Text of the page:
Grant Williams Contract: Boston Celtics Forward’s Asking Price Actually Might Not Be as Ridiculous as It Sounds
While four-year veteran Grant Williams is focused on the present, he’s also prepping for his future. The Boston Celtics forward is in the final year of his deal and is set to become a restricted free agent at the end of the season. What will a Grant Williams contract look like in the 2023-24 season?
According to NBA reporter Marc Stein, Williams is rumored to be seeking a contract extension worth roughly $20 million annually. While that seems ridiculous for a player averaging 8.7 points off the bench, it just might not be as foolish as it appears.
The Grant Williams contract situation: Celtics forward seeks significant raise
Williams and the Celtics failed to come to an agreement on a contract extension before the season. That prompted Boston to exercise the club option worth better than $4.3 million this season and will make him a restricted free agent next year.
Williams has been a valuable piece to a deep team that is in line to make a second straight run to the NBA Finals. At 6-foot-6, he can defend at any position. He’s shooting 41% from three-point land. His versatility allows him to come off the bench and play any position. Williams plays his role to perfection.
According to Stein, Williams is seeking a significant raise next year and beyond.
“Rumbles persist that various teams are monitoring the situation and curious about Williams’ future there,” Stein wrote in his Substack piece Monday. “Williams is poised to become a restricted free agent this summer and said to be seeking a contract in the Keldon Johnson (San Antonio), $20-million-annually range.”
Is this the final year of Williams in Boston?
Williams is averaging 8.7 points, 4.8 rebounds, and 1.8 assists in 28 minutes this season. Those are all career-highs for Boston’s first-round pick in 2019. He’s a significant role player for the Celtics.
Twenty million per season seems incredibly high for a player with those numbers — or does it?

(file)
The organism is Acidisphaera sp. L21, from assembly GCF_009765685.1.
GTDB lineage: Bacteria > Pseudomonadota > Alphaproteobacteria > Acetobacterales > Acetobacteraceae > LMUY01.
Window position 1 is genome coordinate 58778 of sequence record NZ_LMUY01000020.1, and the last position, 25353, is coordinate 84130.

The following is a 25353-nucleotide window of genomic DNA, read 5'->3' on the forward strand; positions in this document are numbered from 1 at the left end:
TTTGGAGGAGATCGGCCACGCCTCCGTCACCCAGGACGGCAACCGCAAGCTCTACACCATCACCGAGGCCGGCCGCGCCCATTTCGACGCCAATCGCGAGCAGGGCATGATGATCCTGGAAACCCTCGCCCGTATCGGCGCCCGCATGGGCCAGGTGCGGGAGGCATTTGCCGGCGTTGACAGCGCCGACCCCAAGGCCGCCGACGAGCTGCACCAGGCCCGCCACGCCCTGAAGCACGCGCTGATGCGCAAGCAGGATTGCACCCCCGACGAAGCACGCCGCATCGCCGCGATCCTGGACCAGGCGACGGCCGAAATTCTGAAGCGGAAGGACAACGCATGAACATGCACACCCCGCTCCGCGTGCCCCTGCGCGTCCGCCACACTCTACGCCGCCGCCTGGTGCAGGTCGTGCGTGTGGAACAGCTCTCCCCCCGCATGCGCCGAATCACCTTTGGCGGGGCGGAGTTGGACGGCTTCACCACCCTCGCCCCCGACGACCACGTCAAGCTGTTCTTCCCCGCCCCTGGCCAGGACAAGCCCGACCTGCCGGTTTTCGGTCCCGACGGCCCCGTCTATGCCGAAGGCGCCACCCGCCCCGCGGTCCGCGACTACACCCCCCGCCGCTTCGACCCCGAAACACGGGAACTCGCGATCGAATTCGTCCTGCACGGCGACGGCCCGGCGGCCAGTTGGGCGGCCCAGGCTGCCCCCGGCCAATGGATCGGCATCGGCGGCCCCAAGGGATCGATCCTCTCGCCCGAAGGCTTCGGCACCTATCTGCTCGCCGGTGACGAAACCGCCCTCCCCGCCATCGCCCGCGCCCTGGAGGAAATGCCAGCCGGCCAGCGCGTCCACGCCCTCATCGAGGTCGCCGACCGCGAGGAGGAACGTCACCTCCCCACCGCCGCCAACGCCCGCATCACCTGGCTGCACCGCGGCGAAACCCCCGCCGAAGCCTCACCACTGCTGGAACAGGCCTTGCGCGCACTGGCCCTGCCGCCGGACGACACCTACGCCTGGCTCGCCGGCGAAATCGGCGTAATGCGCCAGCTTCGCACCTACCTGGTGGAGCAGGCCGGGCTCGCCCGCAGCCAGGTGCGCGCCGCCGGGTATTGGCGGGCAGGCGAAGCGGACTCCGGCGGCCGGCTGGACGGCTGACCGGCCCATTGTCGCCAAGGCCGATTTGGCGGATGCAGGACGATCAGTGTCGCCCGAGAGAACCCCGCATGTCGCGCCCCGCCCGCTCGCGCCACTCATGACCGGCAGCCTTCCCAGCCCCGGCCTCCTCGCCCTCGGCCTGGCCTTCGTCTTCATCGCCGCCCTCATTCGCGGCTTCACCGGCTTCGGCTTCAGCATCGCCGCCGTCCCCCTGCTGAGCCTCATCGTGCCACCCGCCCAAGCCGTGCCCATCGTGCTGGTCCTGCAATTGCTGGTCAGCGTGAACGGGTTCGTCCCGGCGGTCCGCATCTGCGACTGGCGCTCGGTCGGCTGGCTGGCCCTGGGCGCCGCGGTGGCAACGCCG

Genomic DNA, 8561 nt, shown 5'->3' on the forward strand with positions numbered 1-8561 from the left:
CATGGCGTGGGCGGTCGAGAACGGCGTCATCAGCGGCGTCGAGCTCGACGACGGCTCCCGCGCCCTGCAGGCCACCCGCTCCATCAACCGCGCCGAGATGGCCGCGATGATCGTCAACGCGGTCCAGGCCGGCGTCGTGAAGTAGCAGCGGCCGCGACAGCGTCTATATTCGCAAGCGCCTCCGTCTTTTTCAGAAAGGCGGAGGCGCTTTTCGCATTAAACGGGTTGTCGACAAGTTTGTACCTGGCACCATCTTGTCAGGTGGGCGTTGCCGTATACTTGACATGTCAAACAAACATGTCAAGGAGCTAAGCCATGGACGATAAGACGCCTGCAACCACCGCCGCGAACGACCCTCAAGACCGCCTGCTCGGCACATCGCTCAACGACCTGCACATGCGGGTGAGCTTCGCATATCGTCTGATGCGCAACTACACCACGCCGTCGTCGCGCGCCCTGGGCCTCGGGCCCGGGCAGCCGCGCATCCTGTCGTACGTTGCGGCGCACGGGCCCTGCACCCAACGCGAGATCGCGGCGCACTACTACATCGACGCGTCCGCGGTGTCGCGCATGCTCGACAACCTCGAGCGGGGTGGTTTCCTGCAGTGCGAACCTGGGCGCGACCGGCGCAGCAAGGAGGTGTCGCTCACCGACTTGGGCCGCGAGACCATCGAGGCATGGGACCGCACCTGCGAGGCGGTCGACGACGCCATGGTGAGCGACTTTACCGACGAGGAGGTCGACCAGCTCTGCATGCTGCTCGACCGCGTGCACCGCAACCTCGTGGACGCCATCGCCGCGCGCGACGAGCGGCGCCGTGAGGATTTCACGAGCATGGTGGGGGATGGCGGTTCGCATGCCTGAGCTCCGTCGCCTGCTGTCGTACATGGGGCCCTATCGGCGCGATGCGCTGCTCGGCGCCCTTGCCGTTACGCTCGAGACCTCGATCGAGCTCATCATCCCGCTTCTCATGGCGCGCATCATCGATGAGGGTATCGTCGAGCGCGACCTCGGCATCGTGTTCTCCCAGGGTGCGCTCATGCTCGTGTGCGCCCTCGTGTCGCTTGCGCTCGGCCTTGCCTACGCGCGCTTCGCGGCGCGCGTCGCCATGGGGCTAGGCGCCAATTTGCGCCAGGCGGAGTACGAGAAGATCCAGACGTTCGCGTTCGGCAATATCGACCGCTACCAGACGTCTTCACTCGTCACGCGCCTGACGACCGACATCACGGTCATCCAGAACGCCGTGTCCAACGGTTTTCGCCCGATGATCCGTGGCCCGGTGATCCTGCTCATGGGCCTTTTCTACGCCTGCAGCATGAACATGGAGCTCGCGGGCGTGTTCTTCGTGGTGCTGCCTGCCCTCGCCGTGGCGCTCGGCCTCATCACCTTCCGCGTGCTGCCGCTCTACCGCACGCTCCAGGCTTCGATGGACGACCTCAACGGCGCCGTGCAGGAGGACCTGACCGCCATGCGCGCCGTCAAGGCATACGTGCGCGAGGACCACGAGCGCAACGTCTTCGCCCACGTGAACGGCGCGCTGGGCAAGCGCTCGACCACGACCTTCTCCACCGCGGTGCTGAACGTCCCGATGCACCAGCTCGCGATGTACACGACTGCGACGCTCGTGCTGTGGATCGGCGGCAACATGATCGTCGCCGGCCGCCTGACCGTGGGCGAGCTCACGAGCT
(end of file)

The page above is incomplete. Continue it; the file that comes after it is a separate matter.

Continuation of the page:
Williams can play. He’s on a team with multiple stars, who chew up most of the minutes and fill the stat sheet. With Jayson Tatum and Jaylen Brown running the show, Williams is never gong to lead the team in scoring, although he did just that in Game 7 of the Eastern Conference Semifinals last year with 27 points.
Players like Evan Fournier, De’Andre Hunter, Duncan Robinson, and Lonzo Ball are all at or hovering around the $20 million-per-year salary, so it’s not absurd for Williams to at least aim high. Twenty million, however, won’t happen in Boston. That would put him ahead of Marcus Smart and Robert Williams, and it would make him the fourth-highest-paid player on the team.
Williams’ numbers will certainly improve if he lands a well-deserved starting role with a team where he can be at least a No. 2 option. Although he’s expected to generate some interest in the free-agent market, it’s tough to see teams in a bidding war over him near the $20 million mark.
No matter what happens, Williams will see a significant raise next year. The Fournier and Robinson deals were serious mistakes. Williams will likely hook on with someone in the $15-to-$17 million range, but if he hopes to remain in Boston, he’ll have to settle for less than that.